By the way, I looked up "Mr. Way Too Proud of Texas Guy" on the Internet. I'll pick it up from the Horrific Singer:
Love that horny toad!
Announcer: You display your pride with your Lone Star tattoo, "Native Texan" bumper sticker, and contempt for any state that doesn't start with "Tex" and end with "as".
Horrific Singer: That spells Texas!
Announcer: Sure, there are 49 other states in the Union, but they are smaller, wussier, and the people talk funny.
Horrific Singer: Yankee wussies!
Announcer: So crack open a nice cold Bud Light, oh lover of the Lone Star state. Because all that flag waving must have made you thirsty!
Horrific Singer: Mr. Way Too Proud of Texas Guy!
OK, guilty as charged.
Saturday, March 8, 2008
Don't let this cute face claim you as another victim!
It started with one dog, a boxer she named "Rambo". Of course, one dog wasn't enough and now there are three. Along with Rambo, she "owns" a Dalmation named "Cookie" and a Beagle named "Cartman".
Darlene: Cookie has already won 1st place in the beginner level obedience trails.
Me: Blank stare while hoping someone will pass me a can of gasoline and a match.
If that's not bad enough, now there's a "several times a day" e-mail thread that's passed between Darlene, our GOOD FRIEND who started all of this and now, another good friend who folded to the temptation of owning a "dog". Of course, I endure the misery because I'm ALWAYS cc'd on the e-mails. Example:
1st Friend: Daisy (Golden Retriever) will be participating in the Championship disc toss today. Wish her luck. Maximus will be in the championship agility trial. Wish him luck. Crazy (Siberian Husky) still insists on not lying down. Maybe she really is crazy. Jim, why are you resisting? :)
2nd Friend: Mitzy's update:2 championships for obedience and disc, beginner of course. she's learning tricks quickly too, but the training "mic" doesn't come up sometimes when I want to teach her what she just did, frustrated with that.- got my first stick (umm, yea?)
Darlene's response is TOO LONG to post here but she congratulates both friends on their "dogs' " accomplishments and gives any "doggie" updates that have happened in the FEW minutes since the last e-mail.
Me: Delete, delete, delete.
Don't get me wrong, I'm happy Darlene is having fun and corresponding more with our friends but this is one of those interactive games where one actually talks to the "dog". OK, now she's got me doing it...talks to the GAME! Our African grey is already mimicking Rambo's bark. It's only a matter of time until he mimics Darlene, saying "sit", "roll-over", "spin", "paw" and my new favorite, "hiney".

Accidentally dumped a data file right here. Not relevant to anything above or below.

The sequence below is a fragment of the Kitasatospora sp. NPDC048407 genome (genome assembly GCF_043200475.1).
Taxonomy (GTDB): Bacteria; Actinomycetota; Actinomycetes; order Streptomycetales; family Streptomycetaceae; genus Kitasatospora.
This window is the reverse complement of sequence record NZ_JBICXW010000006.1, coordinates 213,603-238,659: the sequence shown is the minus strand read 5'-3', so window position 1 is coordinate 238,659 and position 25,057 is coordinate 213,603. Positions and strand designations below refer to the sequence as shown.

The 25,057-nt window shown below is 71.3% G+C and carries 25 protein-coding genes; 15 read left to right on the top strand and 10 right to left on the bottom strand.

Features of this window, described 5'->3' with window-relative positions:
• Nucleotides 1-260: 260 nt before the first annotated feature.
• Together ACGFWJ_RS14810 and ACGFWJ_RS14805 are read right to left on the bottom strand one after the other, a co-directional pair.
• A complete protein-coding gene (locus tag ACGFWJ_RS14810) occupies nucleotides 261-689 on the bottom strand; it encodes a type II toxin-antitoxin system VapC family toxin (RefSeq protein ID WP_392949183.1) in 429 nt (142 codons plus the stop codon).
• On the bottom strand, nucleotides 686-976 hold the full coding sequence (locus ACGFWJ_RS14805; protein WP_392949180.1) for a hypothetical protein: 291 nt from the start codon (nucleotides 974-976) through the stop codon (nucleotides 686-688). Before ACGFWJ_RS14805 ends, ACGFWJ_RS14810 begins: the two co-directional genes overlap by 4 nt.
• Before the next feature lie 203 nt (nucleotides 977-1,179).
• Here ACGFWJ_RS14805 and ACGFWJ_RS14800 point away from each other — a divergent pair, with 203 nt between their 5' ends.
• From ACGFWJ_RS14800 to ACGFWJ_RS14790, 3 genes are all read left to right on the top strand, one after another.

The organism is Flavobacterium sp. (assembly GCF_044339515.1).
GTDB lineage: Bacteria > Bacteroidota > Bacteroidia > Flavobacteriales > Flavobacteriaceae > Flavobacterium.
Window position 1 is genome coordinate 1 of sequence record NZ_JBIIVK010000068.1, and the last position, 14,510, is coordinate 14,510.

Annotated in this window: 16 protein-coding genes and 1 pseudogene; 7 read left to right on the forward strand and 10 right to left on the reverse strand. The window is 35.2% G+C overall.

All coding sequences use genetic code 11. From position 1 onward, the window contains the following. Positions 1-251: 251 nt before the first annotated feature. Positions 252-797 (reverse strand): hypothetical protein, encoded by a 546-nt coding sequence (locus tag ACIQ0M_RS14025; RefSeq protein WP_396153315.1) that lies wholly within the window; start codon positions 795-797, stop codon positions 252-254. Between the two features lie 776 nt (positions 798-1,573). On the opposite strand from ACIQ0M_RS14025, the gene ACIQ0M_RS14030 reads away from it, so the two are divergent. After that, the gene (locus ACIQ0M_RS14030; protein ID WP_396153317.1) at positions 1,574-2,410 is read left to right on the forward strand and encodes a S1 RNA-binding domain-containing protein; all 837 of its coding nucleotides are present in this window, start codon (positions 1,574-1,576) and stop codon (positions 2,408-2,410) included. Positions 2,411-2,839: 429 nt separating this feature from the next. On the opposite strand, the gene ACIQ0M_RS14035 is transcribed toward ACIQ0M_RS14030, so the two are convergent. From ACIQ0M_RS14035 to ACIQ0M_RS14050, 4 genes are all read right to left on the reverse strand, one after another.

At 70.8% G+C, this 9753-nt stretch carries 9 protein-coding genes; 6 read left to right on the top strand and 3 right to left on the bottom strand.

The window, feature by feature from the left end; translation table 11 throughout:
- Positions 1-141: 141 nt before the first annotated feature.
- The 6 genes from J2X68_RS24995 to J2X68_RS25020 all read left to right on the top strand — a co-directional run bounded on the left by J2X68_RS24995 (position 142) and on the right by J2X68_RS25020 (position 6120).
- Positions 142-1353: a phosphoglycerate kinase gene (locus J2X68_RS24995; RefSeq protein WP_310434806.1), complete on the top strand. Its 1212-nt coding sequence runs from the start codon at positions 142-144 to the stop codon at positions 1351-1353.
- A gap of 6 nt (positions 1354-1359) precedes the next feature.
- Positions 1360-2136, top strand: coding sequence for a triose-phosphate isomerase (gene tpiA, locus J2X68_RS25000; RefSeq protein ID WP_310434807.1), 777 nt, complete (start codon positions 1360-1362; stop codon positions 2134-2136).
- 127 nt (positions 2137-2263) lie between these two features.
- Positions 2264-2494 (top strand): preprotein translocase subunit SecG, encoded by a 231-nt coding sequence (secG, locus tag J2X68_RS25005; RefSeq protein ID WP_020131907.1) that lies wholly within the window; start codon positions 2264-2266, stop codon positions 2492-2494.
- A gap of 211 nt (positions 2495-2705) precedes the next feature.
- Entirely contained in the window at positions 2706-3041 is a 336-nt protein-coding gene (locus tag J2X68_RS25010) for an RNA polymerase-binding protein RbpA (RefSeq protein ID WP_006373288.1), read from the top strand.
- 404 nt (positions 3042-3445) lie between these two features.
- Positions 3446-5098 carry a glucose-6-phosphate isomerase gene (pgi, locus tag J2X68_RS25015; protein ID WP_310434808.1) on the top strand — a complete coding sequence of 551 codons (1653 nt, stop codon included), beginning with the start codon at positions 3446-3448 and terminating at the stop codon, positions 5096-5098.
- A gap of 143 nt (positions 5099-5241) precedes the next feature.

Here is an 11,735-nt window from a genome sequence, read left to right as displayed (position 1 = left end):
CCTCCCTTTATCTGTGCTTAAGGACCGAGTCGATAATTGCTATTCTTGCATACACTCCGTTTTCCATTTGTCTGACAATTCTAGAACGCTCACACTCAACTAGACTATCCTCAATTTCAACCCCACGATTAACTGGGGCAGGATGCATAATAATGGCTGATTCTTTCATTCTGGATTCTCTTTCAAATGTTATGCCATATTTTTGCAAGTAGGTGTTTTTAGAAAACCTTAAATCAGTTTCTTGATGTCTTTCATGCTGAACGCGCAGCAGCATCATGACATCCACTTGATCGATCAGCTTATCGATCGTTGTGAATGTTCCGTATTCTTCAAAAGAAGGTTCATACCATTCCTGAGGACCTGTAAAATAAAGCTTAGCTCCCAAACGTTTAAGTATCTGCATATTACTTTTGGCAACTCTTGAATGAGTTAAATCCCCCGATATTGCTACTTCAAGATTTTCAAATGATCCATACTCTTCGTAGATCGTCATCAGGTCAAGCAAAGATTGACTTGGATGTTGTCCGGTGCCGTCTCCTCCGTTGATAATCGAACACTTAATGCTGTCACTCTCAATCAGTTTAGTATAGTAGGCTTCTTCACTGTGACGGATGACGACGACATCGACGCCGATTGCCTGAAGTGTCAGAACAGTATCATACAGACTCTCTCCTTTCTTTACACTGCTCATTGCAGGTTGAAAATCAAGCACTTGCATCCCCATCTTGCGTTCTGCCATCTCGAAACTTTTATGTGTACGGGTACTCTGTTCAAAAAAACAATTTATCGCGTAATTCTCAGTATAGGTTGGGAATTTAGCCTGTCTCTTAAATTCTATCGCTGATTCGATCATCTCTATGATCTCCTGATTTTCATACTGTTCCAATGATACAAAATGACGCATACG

Can someone pass me a match?!
Sunday, February 24, 2008
Each deli cup is labled, identifying the birth mother and date of birth.
A 2oz. "portion cup" is used for a water bowl and to help maintain humidity. Paper towel pieces are used for substrate. Here, a 5 month old baby eyelash viper perches on the edge of the portion cup.
Now each of you should be able to create your own lovely viper bouquet. Granted, you'll need a very tolerant and understanding mate like Darlene, who doesn't mind venomous snakes in the kitchen. Oh, just one more thing, inscribed wine glasses are optional.
Sunday, February 17, 2008
This odd looking fellow came from a "Pink" male crossed with a Christmas tree female. I like him for the bloodlines alone but the light pastel pinks and greens along with the dominate mid-dorsal stripe lead me to believe this guy will be a knockout as an adult. Born here October 21st.
Another oddity produced from a Christmas tree male bred to a Heterozygous tiger female. The pattern is nearly perfect and, although dark, from my experience will turn multi-colored with yellow and green bands by 3-years of age. Born here October 6th.
I keep coming back to this one as my probable favorite. This is another baby produced from a Christmas tree to Christmas tree pairing, born here October 9th. The almost perfect bands will turn gold to lemon yellow within a couple of years.
So do you see my dilemma? With just under 70 baby eyelash to pick from, how do I choose? Let me see, eeny, meenie, miny, moe...
Monday, January 14, 2008
In my experience, female Texas Tan tarantulas have always been relatively calm and have never offered to bite while being handled. Males, on the other hand, nearly always display aggressive behavior and have even jumped on my shoes as I've tried to move them on their way. This little lady was a pleasure to work with as I positioned her for these photos.